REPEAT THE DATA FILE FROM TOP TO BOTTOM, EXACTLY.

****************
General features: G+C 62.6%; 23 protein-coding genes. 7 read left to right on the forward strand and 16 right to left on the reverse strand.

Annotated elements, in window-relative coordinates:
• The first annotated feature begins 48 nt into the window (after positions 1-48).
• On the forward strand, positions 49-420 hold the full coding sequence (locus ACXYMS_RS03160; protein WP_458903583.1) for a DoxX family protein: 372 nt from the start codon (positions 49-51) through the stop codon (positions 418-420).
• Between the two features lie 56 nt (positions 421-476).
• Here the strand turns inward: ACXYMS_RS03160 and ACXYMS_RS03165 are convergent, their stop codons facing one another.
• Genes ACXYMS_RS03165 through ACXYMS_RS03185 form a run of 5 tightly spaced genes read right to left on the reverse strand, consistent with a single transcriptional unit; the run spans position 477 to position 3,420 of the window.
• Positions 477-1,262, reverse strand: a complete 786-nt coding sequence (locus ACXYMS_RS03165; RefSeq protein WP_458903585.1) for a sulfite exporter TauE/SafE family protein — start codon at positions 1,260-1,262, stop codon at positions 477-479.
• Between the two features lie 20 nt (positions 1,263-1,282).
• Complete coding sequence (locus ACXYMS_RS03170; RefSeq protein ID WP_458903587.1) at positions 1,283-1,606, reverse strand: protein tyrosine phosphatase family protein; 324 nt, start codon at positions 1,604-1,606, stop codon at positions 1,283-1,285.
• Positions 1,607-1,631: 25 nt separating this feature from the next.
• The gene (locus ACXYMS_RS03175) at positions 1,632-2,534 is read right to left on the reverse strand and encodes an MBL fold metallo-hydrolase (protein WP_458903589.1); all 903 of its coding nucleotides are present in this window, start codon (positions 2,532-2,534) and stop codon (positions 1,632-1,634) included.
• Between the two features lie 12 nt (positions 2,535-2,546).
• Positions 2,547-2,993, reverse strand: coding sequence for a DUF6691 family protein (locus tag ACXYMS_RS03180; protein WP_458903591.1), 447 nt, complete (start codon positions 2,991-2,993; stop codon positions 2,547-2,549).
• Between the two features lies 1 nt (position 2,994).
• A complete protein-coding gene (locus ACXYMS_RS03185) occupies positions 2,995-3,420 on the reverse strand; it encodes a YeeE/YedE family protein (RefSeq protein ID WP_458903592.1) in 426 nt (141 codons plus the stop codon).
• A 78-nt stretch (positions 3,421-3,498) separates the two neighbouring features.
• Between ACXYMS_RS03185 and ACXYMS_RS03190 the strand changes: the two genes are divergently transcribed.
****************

General features: G+C 62.6%; 23 protein-coding genes. 7 read left to right on the forward strand and 16 right to left on the reverse strand.

Annotated elements, in window-relative coordinates:
• The first annotated feature begins 48 nt into the window (after positions 1-48).
• On the forward strand, positions 49-420 hold the full coding sequence (locus ACXYMS_RS03160; protein WP_458903583.1) for a DoxX family protein: 372 nt from the start codon (positions 49-51) through the stop codon (positions 418-420).
• Between the two features lie 56 nt (positions 421-476).
• Here the strand turns inward: ACXYMS_RS03160 and ACXYMS_RS03165 are convergent, their stop codons facing one another.
• Genes ACXYMS_RS03165 through ACXYMS_RS03185 form a run of 5 tightly spaced genes read right to left on the reverse strand, consistent with a single transcriptional unit; the run spans position 477 to position 3,420 of the window.
• Positions 477-1,262, reverse strand: a complete 786-nt coding sequence (locus ACXYMS_RS03165; RefSeq protein WP_458903585.1) for a sulfite exporter TauE/SafE family protein — start codon at positions 1,260-1,262, stop codon at positions 477-479.
• Between the two features lie 20 nt (positions 1,263-1,282).
• Complete coding sequence (locus ACXYMS_RS03170; RefSeq protein ID WP_458903587.1) at positions 1,283-1,606, reverse strand: protein tyrosine phosphatase family protein; 324 nt, start codon at positions 1,604-1,606, stop codon at positions 1,283-1,285.
• Positions 1,607-1,631: 25 nt separating this feature from the next.
• The gene (locus ACXYMS_RS03175) at positions 1,632-2,534 is read right to left on the reverse strand and encodes an MBL fold metallo-hydrolase (protein WP_458903589.1); all 903 of its coding nucleotides are present in this window, start codon (positions 2,532-2,534) and stop codon (positions 1,632-1,634) included.
• Between the two features lie 12 nt (positions 2,535-2,546).
• Positions 2,547-2,993, reverse strand: coding sequence for a DUF6691 family protein (locus tag ACXYMS_RS03180; protein WP_458903591.1), 447 nt, complete (start codon positions 2,991-2,993; stop codon positions 2,547-2,549).
• Between the two features lies 1 nt (position 2,994).
• A complete protein-coding gene (locus ACXYMS_RS03185) occupies positions 2,995-3,420 on the reverse strand; it encodes a YeeE/YedE family protein (RefSeq protein ID WP_458903592.1) in 426 nt (141 codons plus the stop codon).
• A 78-nt stretch (positions 3,421-3,498) separates the two neighbouring features.
• Between ACXYMS_RS03185 and ACXYMS_RS03190 the strand changes: the two genes are divergently transcribed.